An email was sent on Friday and it's now Wednesday and I have no response yet. I've seen this question asked about interviews, but this was to someone in the company I already work at. I wanted to reach out the email recipient via Skype IM.

For more context if this helps:

I was supposed to have an interview for a promotion. Five minutes into the interview, the interviewer found out I'm a contractor for my company and cut the interview saying he had to speak to HR about the hoops we would need to jump through. The interviewer emailed HR on Friday, through a response to the original email setting up the interview. I would like to IM the HR rep who sent the original email setting up the interview, but I'd like to not be a bother if I haven't waited enough time.

  • Do you have access to the calendars for these people? If so, I'd check - have they marked themselves as out of office or otherwise have very busy schedules? Commented Jul 17, 2019 at 16:44
  • No I don't. I have been checking their Skype status periodically since the beginning of the week and they have been available several times. At the time of writing this they were available, but now they are busy for the next five hours.
    – Ianohurr
    Commented Jul 17, 2019 at 16:49
  • 1
    Have you considered walking to their office? Or giving them a phone call? Anything preventing you from doing that?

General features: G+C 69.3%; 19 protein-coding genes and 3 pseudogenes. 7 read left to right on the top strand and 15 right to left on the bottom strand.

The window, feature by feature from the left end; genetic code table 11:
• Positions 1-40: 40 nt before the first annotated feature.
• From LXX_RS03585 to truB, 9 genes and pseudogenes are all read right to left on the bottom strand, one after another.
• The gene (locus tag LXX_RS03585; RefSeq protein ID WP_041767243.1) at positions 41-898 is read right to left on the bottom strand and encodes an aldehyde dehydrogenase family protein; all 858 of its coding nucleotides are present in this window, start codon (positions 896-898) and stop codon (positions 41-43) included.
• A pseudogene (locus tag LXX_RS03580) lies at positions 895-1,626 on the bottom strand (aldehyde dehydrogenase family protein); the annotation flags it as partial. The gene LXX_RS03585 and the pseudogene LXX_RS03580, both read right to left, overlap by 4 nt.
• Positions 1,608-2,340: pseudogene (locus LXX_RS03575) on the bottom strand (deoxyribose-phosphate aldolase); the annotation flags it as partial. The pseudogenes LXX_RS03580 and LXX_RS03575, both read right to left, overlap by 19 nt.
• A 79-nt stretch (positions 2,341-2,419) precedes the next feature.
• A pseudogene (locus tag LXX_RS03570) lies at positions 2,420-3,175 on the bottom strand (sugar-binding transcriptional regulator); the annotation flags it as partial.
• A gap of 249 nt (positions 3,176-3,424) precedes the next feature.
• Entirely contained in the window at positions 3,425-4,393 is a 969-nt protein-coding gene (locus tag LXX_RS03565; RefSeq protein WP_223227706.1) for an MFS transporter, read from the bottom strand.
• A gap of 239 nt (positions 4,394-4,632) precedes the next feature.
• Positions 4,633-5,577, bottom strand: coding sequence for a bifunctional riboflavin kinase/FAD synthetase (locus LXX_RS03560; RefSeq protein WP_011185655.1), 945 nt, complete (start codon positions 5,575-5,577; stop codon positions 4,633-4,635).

– DarkCygnus
    Commented Jul 17, 2019 at 16:58
  • I would follow up with the interviewer. He may have already gotten a response from HR. Commented Jul 17, 2019 at 17:00
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    @AffableAmbler I think that's probably the best idea, because I've at least communicated with him on the phone for a short bit. I was thinking about messaging the interviewer to see if he has heard back and if not, then sending a message to the HR rep.
    – Ianohurr
    Commented Jul 17, 2019 at 17:17

2 Answers 2


Typically a full business day. That means I'd likely just shoot over a polite email on Tuesday or Wednesday asking if they'd had a chance to think about it. It being Wednesday, they've had a chance to address it if they took a day off on Monday, or just had a million fires to put out when they got into the office.


Now might be a good time (a few days after the initial email). The question your colleague in HR is trying to figure out might take some research, so they might not have an answer for you, but could at least give you an idea of when you should expect an answer.

Alternatively, you should consider talking to the member of HR in person or over the phone if you need an answer quickly. If an electronic message didn't get resolved as quickly as you liked, it's a good idea to upgrade from email to a phone call or in-person conversation.

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